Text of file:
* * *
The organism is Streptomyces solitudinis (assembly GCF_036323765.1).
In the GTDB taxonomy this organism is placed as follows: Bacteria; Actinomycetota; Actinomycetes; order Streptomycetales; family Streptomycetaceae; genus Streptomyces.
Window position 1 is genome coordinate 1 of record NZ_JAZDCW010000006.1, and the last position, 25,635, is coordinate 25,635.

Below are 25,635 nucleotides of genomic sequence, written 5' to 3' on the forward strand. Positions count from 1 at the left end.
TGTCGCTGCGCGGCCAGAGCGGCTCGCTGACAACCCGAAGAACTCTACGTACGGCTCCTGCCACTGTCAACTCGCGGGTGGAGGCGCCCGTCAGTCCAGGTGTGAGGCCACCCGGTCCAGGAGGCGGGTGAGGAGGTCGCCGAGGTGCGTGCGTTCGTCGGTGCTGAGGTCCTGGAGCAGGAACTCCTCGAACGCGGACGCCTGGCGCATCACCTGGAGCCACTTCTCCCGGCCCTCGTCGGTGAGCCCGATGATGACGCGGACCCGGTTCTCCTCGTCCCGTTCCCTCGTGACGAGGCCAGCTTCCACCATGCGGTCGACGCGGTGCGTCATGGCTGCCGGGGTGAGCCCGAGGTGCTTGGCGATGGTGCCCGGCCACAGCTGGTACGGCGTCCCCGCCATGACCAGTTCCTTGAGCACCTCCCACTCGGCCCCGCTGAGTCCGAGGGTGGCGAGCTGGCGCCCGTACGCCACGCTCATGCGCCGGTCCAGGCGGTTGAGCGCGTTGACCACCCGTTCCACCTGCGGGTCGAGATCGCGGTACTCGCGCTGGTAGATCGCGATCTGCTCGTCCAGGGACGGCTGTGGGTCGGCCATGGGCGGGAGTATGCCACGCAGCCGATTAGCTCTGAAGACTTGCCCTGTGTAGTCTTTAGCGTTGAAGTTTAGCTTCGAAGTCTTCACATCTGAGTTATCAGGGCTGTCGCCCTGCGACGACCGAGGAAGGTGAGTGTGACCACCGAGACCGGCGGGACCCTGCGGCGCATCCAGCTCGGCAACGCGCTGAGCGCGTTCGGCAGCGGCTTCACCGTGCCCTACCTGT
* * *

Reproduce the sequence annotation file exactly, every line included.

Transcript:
The organism is Streptomyces solitudinis (assembly GCF_036323765.1).
In the GTDB taxonomy this organism is placed as follows: Bacteria; Actinomycetota; Actinomycetes; order Streptomycetales; family Streptomycetaceae; genus Streptomyces.
Window position 1 is genome coordinate 1 of record NZ_JAZDCW010000006.1, and the last position, 25,635, is coordinate 25,635.

Below are 25,635 nucleotides of genomic sequence, written 5' to 3' on the forward strand. Positions count from 1 at the left end.
TGTCGCTGCGCGGCCAGAGCGGCTCGCTGACAACCCGAAGAACTCTACGTACGGCTCCTGCCACTGTCAACTCGCGGGTGGAGGCGCCCGTCAGTCCAGGTGTGAGGCCACCCGGTCCAGGAGGCGGGTGAGGAGGTCGCCGAGGTGCGTGCGTTCGTCGGTGCTGAGGTCCTGGAGCAGGAACTCCTCGAACGCGGACGCCTGGCGCATCACCTGGAGCCACTTCTCCCGGCCCTCGTCGGTGAGCCCGATGATGACGCGGACCCGGTTCTCCTCGTCCCGTTCCCTCGTGACGAGGCCAGCTTCCACCATGCGGTCGACGCGGTGCGTCATGGCTGCCGGGGTGAGCCCGAGGTGCTTGGCGATGGTGCCCGGCCACAGCTGGTACGGCGTCCCCGCCATGACCAGTTCCTTGAGCACCTCCCACTCGGCCCCGCTGAGTCCGAGGGTGGCGAGCTGGCGCCCGTACGCCACGCTCATGCGCCGGTCCAGGCGGTTGAGCGCGTTGACCACCCGTTCCACCTGCGGGTCGAGATCGCGGTACTCGCGCTGGTAGATCGCGATCTGCTCGTCCAGGGACGGCTGTGGGTCGGCCATGGGCGGGAGTATGCCACGCAGCCGATTAGCTCTGAAGACTTGCCCTGTGTAGTCTTTAGCGTTGAAGTTTAGCTTCGAAGTCTTCACATCTGAGTTATCAGGGCTGTCGCCCTGCGACGACCGAGGAAGGTGAGTGTGACCACCGAGACCGGCGGGACCCTGCGGCGCATCCAGCTCGGCAACGCGCTGAGCGCGTTCGGCAGCGGCTTCACCGTGCCCTACCTGT